Blake’s Story: Medulloblastoma

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Blake knew he was in the right hands the moment he saw the surgeon’s wrists. Dr. John M. Tew, Blake’s neurosurgeon, was wearing one of Lance Armstrong’s yellow LiveStrong cancer bracelets. So was Blake. Dr. Tew, who was also sporting a Tour de France lanyard, was an avid cyclist. So was Blake.

The two cyclists hit it off immediately. “It was a perfect match,” Blake recalled.

In a story that only gets better, Dr. Tew was able to successfully remove a malignant tumor, four centimeters in diameter, from 18-year-old Blake’s brain. A year later, Blake was cycling again and enrolled as a freshman in college. Although still battling fatigue, he had largely pulled his life back together. Deeply religious, he also found himself facing his future with a new appreciation for his life, his abilities, and the family and friends who surrounded him. And in the years since, he has evolved into a global humanitarian, with trips abroad to underserved areas. He spent a summer In Cairo, Egypt, living and working in a garbage slum called Mokattam. He also worked with the Sisters of Charity (Mother Theresa’s sisters) in an orphanage, where the sisters called him “the baby whisperer.”

“When you experience something like this, you’re more grateful to be alive, whereas you would have taken it for granted before,” Blake said at the time. “When you’re 18 and healthy and fit, you can feel pretty much invincible. But when you realize, hey, I almost died there, you become a lot more grateful.”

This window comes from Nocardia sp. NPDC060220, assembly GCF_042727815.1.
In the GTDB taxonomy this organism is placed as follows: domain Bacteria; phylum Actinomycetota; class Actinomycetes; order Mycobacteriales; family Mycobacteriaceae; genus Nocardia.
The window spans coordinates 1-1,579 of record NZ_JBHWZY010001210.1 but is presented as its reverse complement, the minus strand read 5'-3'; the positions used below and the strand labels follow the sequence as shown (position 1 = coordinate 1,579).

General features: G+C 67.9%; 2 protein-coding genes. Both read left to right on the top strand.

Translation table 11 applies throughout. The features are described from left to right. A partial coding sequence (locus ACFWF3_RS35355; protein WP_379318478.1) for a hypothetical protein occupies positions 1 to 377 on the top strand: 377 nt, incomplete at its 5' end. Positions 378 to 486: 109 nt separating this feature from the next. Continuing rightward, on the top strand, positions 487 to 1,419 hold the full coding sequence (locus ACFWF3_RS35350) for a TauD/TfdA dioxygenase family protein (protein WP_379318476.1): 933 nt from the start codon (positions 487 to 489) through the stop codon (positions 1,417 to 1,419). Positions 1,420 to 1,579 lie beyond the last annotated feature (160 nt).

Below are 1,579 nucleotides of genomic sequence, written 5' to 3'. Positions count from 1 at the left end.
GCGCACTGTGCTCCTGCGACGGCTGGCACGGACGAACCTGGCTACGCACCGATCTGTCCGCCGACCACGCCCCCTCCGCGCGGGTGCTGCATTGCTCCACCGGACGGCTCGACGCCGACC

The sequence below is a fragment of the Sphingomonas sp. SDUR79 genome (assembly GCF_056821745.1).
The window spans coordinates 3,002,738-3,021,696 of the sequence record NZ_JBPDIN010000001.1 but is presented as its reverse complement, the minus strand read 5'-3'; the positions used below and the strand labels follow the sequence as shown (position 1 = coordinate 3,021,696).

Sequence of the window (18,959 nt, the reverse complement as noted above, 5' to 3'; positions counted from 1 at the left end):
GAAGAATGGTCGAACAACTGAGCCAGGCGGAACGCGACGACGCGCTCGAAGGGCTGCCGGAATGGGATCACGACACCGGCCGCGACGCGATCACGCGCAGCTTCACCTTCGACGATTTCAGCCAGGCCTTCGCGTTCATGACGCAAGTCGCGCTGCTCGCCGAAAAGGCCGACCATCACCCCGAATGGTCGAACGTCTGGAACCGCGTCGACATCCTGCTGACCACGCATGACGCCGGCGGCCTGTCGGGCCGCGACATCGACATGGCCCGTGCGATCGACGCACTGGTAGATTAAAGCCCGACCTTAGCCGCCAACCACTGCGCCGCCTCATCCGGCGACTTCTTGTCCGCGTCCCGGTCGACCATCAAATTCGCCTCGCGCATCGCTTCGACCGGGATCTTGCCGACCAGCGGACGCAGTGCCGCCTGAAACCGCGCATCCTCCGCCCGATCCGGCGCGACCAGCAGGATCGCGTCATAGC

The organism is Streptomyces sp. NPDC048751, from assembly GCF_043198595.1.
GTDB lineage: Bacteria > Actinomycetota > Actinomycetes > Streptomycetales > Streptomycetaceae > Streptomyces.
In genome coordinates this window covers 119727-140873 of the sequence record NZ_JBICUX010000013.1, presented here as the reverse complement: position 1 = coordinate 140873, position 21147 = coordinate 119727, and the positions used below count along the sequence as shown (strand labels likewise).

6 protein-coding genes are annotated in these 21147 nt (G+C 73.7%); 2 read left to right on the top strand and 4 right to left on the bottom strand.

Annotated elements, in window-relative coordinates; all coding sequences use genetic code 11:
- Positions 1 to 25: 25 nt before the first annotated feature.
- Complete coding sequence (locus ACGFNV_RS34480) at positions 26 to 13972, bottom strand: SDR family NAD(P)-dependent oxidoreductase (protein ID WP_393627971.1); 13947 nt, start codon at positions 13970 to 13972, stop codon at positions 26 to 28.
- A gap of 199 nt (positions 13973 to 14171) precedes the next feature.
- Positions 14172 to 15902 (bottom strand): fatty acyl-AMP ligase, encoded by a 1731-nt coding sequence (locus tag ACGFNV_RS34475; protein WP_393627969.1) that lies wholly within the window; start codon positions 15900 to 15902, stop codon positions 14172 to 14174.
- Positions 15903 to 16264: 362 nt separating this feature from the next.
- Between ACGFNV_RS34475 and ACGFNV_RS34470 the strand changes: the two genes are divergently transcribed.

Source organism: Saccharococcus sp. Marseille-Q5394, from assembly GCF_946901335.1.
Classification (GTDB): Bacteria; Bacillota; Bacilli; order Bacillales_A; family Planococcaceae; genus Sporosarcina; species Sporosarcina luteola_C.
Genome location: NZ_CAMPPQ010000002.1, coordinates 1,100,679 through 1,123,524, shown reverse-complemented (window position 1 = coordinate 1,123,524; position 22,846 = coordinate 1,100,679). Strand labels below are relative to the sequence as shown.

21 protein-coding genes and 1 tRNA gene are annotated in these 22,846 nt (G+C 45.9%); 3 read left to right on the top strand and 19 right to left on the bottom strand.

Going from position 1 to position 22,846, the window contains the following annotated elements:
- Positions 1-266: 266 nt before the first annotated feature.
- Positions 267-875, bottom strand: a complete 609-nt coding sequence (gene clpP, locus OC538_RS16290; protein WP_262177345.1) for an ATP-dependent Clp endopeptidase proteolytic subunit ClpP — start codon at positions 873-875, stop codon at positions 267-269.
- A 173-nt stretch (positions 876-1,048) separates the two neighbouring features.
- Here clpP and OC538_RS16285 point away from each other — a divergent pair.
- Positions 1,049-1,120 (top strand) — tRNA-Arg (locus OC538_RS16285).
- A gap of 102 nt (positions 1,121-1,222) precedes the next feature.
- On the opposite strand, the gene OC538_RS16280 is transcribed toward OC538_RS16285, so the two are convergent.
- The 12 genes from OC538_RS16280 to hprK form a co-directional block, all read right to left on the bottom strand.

Years later, Blake said that, “Objectively, getting the tumor was a terrible situation. But God has brought the best out of it in giving me a life direction, waking me up to the wisdom that there is more to life than living for what you want to do.”

Today, Blake is a husband and law school graduate, and he is well past the seven-year anniversary of his surgery. While most cancer survivors are considered cured at five years, a survivor of Blake’s type of tumor, a medulloblastoma, is considered cured at seven. A malignancy that arises in the cerebellum, medulloblastoma is rare but accounts for one-fourth of all brain cancers in children. The cerebellum, located in the back of the brain and next to the brain stem, is involved with posture, motor coordination, and balance.

An honors student and a Category 2 cyclist capable of racing at speeds of 28 miles per hour, Blake was living an active, successful life when the tumor began making its presence known.

“I had these headaches that lasted two to four weeks, basically beginning in February 2004,” Blake recalled. “I had them off and on, the worst headaches I’d ever had. Then, the week before we discovered the tumor, I experienced really bad balance. I was standing up and I fell over for no apparent reason. I had double vision in my peripheral vision. They did an MRI and found the tumor.”

Blake, who lived in Dayton, Ohio, was sent the same day to the University of Cincinnati Neuroscience Institute. Radiologists in Dayton recommended that Dr. Tew, a Mayfield Clinic neurosurgeon who had chaired UC’s Department of Neurosurgery from 1982 to 2002, perform the surgery. Blake’s father felt an instant connection: a physician himself, he had trained under Dr. Tew in the late 1970s during his residency in emergency medicine.

“When it turned out that, amazingly, Dr. Tew was available for Blake’s surgery, it was another of those faith-building times for our family,” Blake’s mother said.